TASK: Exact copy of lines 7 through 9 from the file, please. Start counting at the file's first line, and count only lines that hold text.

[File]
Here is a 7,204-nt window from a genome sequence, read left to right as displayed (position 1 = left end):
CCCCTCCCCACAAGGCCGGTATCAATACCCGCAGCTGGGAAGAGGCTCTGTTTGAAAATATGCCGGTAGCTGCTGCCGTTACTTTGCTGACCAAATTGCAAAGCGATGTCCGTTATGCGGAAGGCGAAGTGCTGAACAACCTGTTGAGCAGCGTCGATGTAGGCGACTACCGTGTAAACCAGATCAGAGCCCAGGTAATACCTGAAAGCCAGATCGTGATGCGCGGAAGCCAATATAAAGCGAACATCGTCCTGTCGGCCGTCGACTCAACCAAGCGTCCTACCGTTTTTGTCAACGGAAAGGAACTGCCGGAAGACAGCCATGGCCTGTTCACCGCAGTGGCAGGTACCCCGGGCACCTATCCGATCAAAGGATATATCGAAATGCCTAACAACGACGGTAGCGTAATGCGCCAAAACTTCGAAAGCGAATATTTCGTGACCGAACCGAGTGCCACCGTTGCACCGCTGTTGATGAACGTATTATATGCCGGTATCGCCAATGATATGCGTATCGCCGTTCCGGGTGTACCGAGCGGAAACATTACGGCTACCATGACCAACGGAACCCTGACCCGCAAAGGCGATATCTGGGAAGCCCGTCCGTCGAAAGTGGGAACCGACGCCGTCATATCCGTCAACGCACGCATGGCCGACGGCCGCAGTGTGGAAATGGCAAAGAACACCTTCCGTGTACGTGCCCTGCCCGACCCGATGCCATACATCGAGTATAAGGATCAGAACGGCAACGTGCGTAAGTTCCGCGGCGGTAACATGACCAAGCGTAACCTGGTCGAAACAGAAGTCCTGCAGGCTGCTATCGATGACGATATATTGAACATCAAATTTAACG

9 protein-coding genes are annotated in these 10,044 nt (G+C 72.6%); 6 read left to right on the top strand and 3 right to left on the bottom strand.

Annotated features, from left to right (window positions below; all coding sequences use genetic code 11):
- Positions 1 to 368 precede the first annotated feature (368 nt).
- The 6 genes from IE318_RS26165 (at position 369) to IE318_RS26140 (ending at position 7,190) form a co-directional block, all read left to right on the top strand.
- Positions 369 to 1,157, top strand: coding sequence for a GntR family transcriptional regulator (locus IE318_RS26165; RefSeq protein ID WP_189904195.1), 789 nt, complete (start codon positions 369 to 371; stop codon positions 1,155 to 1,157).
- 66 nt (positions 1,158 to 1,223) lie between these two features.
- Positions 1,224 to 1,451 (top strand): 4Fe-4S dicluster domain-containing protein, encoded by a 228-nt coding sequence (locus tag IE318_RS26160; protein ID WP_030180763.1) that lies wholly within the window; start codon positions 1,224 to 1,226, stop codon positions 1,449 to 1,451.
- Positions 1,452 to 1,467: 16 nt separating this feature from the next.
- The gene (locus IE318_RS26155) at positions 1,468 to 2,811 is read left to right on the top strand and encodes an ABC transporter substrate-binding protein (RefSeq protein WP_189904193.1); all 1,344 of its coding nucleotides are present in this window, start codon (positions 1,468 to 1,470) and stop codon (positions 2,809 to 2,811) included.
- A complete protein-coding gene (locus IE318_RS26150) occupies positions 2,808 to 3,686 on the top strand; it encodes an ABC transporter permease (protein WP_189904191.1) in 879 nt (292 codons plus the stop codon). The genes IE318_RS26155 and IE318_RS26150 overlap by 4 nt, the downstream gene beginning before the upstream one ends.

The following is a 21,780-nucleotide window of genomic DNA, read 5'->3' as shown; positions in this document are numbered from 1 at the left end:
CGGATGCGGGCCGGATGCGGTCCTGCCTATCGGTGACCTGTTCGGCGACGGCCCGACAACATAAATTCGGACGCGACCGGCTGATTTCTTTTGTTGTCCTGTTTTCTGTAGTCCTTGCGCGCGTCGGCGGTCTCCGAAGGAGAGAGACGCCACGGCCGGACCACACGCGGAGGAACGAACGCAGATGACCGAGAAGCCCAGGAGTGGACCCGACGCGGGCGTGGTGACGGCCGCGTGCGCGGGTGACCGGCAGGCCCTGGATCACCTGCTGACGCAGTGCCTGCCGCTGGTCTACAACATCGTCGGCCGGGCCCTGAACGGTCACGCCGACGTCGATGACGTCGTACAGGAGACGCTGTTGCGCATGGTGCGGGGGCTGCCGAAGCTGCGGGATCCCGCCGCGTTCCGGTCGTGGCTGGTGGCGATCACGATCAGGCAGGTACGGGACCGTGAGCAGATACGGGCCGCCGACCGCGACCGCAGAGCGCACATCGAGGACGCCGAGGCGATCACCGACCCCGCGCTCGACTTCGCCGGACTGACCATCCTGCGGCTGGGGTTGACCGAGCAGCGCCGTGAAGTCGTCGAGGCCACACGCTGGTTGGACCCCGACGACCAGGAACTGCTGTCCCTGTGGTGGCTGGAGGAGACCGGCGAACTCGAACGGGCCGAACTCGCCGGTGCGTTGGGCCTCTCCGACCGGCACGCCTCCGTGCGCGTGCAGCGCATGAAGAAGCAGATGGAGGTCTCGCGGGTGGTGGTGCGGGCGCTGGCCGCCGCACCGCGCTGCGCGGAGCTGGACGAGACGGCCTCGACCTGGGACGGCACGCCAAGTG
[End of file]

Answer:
- Positions 369 to 1,157, top strand: coding sequence for a GntR family transcriptional regulator (locus IE318_RS26165; RefSeq protein ID WP_189904195.1), 789 nt, complete (start codon positions 369 to 371; stop codon positions 1,155 to 1,157).
- 66 nt (positions 1,158 to 1,223) lie between these two features.
- Positions 1,224 to 1,451 (top strand): 4Fe-4S dicluster domain-containing protein, encoded by a 228-nt coding sequence (locus tag IE318_RS26160; protein ID WP_030180763.1) that lies wholly within the window; start codon positions 1,224 to 1,226, stop codon positions 1,449 to 1,451.